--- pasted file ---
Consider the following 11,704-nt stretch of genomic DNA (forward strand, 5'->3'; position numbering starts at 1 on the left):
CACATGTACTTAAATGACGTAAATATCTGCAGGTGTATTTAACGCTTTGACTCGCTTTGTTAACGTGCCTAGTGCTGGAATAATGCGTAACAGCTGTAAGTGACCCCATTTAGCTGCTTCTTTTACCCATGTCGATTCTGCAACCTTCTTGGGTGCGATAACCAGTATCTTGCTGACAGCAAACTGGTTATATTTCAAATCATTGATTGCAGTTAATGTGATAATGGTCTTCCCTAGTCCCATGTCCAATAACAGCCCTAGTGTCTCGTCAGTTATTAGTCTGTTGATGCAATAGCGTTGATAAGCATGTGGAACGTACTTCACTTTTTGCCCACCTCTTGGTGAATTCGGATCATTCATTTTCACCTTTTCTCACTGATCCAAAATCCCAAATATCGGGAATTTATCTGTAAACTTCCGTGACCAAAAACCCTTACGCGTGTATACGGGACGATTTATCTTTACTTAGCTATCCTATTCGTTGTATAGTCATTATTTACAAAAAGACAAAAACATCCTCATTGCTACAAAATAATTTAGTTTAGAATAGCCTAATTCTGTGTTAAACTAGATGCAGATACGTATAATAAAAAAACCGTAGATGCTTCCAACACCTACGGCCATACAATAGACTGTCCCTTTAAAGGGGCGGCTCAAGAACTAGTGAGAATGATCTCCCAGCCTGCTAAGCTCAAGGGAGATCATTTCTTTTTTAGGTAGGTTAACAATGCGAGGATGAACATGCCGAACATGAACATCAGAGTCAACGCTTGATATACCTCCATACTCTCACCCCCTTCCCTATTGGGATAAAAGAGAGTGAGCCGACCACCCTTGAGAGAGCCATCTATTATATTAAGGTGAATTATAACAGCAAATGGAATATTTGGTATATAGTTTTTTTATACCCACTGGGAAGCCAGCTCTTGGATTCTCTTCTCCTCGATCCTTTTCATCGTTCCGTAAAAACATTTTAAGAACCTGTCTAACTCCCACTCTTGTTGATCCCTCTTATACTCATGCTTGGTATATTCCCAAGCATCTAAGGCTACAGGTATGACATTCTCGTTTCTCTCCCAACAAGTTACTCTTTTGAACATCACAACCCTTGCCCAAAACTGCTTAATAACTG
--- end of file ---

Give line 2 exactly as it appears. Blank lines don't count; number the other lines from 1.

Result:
CACATGTACTTAAATGACGTAAATATCTGCAGGTGTATTTAACGCTTTGACTCGCTTTGTTAACGTGCCTAGTGCTGGAATAATGCGTAACAGCTGTAAGTGACCCCATTTAGCTGCTTCTTTTACCCATGTCGATTCTGCAACCTTCTTGGGTGCGATAACCAGTATCTTGCTGACAGCAAACTGGTTATATTTCAAATCATTGATTGCAGTTAATGTGATAATGGTCTTCCCTAGTCCCATGTCCAATAACAGCCCTAGTGTCTCGTCAGTTATTAGTCTGTTGATGCAATAGCGTTGATAAGCATGTGGAACGTACTTCACTTTTTGCCCACCTCTTGGTGAATTCGGATCATTCATTTTCACCTTTTCTCACTGATCCAAAATCCCAAATATCGGGAATTTATCTGTAAACTTCCGTGACCAAAAACCCTTACGCGTGTATACGGGACGATTTATCTTTACTTAGCTATCCTATTCGTTGTATAGTCATTATTTACAAAAAGACAAAAACATCCTCATTGCTACAAAATAATTTAGTTTAGAATAGCCTAATTCTGTGTTAAACTAGATGCAGATACGTATAATAAAAAAACCGTAGATGCTTCCAACACCTACGGCCATACAATAGACTGTCCCTTTAAAGGGGCGGCTCAAGAACTAGTGAGAATGATCTCCCAGCCTGCTAAGCTCAAGGGAGATCATTTCTTTTTTAGGTAGGTTAACAATGCGAGGATGAACATGCCGAACATGAACATCAGAGTCAACGCTTGATATACCTCCATACTCTCACCCCCTTCCCTATTGGGATAAAAGAGAGTGAGCCGACCACCCTTGAGAGAGCCATCTATTATATTAAGGTGAATTATAACAGCAAATGGAATATTTGGTATATAGTTTTTTTATACCCACTGGGAAGCCAGCTCTTGGATTCTCTTCTCCTCGATCCTTTTCATCGTTCCGTAAAAACATTTTAAGAACCTGTCTAACTCCCACTCTTGTTGATCCCTCTTATACTCATGCTTGGTATATTCCCAAGCATCTAAGGCTACAGGTATGACATTCTCGTTTCTCTCCCAACAAGTTACTCTTTTGAACATCACAACCCTTGCCCAAAACTGCTTAATAACTG